In agreeing the precise wording of evidence-based guideline recommendations and in developing consensus-based 'good practice points', the Guidelines Committee (GC) will employ an informal consensus approach through group discussion. In line with current methodologies, the entire development process will follow strict guidance and be both transparent and robust. The RCOG acknowledges that formal consensus methods have been described, but these require further evaluation in the context of clinical guideline development. It is envisaged that this will not detract from the rigor of the process but prevent undue delays in development.

Rating Scheme for the Strength of the Recommendations

Grades of Recommendations

A - At least one meta-analysis, systematic review or randomised controlled trial rated as 1++ and directly applicable to the target population; or

A systematic review of randomised controlled trials or a body of evidence consisting principally of studies rated as 1+ directly applicable to the target population and demonstrating overall consistency of results

B - A body of evidence including studies rated as 2++ directly applicable to the target population, and demonstrating overall consistency of results; or

Extrapolated evidence from studies rated as 1++ or 1+

C - A body of evidence including studies rated as 2+ directly applicable to the target population and demonstrating overall consistency of results; or

Extrapolated evidence from studies rated as 2++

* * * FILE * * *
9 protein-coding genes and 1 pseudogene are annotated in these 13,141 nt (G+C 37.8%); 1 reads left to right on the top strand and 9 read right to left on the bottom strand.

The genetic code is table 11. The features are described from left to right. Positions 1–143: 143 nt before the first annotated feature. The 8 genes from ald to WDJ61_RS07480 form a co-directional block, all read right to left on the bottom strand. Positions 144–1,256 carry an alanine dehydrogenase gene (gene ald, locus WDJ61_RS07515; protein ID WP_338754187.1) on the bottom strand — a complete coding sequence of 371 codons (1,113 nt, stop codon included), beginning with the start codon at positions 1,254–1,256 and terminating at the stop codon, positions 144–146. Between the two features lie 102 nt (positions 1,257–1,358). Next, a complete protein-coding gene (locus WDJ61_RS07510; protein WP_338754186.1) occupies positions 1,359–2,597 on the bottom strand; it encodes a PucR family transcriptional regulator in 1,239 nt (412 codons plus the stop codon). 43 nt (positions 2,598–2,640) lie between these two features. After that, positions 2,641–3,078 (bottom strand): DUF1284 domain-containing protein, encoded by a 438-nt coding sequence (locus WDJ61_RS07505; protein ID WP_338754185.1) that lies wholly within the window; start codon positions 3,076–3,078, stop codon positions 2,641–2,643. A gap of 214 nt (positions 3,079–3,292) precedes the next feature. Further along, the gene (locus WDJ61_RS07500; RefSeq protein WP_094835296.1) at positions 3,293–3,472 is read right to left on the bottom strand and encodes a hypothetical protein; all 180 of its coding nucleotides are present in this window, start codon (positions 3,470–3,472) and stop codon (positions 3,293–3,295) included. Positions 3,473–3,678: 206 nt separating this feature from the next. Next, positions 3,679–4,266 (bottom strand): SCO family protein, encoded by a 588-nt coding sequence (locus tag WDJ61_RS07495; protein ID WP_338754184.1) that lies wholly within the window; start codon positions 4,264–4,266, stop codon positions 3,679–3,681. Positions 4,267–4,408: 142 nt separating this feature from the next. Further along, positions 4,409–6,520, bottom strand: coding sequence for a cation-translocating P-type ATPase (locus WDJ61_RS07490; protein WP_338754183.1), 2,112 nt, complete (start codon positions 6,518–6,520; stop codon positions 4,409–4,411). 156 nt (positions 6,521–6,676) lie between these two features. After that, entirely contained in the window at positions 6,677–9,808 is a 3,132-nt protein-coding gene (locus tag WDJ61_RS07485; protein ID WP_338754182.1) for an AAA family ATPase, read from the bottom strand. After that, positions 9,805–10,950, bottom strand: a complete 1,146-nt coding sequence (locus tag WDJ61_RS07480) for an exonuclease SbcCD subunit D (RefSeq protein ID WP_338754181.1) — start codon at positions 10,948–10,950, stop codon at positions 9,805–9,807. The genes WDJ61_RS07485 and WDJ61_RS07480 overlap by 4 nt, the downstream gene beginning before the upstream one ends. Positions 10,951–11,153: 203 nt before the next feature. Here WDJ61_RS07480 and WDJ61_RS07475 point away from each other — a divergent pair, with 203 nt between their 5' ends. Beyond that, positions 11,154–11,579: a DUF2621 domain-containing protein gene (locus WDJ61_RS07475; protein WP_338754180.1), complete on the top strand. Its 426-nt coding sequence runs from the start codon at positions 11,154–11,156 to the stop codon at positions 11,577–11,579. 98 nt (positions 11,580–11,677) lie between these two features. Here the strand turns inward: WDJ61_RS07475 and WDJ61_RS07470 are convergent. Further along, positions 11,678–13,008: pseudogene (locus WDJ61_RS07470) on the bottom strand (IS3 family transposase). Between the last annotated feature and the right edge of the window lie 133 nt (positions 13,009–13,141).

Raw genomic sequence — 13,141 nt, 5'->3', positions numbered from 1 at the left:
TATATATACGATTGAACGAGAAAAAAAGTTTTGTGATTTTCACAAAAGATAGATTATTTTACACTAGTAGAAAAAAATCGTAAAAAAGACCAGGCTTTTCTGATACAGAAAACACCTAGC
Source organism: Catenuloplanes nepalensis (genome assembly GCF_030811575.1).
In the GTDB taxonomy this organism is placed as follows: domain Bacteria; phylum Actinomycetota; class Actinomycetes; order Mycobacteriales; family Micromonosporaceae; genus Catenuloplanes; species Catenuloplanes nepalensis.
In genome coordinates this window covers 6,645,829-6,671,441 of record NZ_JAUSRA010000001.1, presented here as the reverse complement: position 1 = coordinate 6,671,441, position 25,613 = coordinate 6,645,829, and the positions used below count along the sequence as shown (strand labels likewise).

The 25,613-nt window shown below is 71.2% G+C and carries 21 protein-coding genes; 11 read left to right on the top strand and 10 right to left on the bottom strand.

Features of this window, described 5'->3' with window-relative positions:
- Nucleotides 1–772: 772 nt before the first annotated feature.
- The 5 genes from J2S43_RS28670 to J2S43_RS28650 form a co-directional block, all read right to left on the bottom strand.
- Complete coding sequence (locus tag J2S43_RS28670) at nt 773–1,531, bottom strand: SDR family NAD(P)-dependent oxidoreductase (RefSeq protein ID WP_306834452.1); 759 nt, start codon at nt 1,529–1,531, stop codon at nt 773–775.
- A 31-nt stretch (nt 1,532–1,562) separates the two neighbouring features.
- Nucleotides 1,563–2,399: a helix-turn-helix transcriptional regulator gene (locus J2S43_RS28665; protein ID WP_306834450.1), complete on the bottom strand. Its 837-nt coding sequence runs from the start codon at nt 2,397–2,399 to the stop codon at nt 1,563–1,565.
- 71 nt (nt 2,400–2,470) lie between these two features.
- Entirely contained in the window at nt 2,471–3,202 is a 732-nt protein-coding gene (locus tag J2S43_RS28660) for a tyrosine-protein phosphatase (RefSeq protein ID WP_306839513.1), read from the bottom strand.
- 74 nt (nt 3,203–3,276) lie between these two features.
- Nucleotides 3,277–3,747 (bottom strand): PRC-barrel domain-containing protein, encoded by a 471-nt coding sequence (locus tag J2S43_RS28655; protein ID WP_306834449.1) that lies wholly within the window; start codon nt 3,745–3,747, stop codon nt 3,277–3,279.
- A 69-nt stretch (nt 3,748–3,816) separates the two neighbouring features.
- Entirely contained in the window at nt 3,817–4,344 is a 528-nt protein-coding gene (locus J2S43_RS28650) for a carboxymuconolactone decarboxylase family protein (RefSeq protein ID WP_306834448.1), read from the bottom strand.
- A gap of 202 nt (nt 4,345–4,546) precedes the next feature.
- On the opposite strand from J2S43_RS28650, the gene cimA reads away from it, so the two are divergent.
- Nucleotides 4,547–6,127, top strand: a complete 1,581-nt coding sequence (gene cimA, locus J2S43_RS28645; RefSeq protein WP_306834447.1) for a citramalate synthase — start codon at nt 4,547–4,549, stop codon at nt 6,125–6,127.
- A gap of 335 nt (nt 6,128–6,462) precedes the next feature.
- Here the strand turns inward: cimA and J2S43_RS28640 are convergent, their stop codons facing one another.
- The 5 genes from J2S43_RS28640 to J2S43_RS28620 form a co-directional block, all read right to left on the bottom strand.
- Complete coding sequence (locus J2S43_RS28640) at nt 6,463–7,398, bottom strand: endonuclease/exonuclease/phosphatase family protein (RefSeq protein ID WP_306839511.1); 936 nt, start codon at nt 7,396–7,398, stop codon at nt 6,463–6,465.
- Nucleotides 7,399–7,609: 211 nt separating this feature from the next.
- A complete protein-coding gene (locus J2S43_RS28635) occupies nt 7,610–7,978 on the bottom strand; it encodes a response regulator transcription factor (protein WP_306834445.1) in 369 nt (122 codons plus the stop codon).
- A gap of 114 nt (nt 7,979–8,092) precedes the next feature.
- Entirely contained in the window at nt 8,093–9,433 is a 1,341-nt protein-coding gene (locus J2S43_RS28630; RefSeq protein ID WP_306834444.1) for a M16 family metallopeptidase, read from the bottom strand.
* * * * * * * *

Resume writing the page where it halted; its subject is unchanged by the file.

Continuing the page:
D - Evidence level 3 or 4; or

Extrapolated evidence from studies rated as 2+

Good Practice Point - Recommended best practice based on the clinical experience of the guideline development group

Cost Analysis

A formal cost analysis was not performed and published cost analyses were not reviewed.

Method of Guideline Validation
External Peer Review
Internal Peer Review
Description of Method of Guideline Validation

Following discussion in the Guidelines Committee (GC), each Green-top guideline is formally peer reviewed. At the same time, the draft guideline is published on the Royal College of Obstetricians and Gynaecologists (RCOG) Web site for further peer discussion before final publication.

All comments will be collated by the RCOG and tabulated for consideration by the guideline leads. Each comment will require discussion. Where comments are rejected then justification will need to be made. Following this review, the document will be updated and the GC will then review the revised draft and the table of comments.

Once the GC signs-off on the guideline, it is submitted to the Standards Board for approval before final publication.

Recommendations

Major Recommendations

In addition to these evidence-based recommendations, the guideline development group also identifies points of best clinical practice in the original guideline document.

Classification of evidence levels (1++ to 4) and grades of recommendations (A-D) are defined at the end of the "Major Recommendations" field.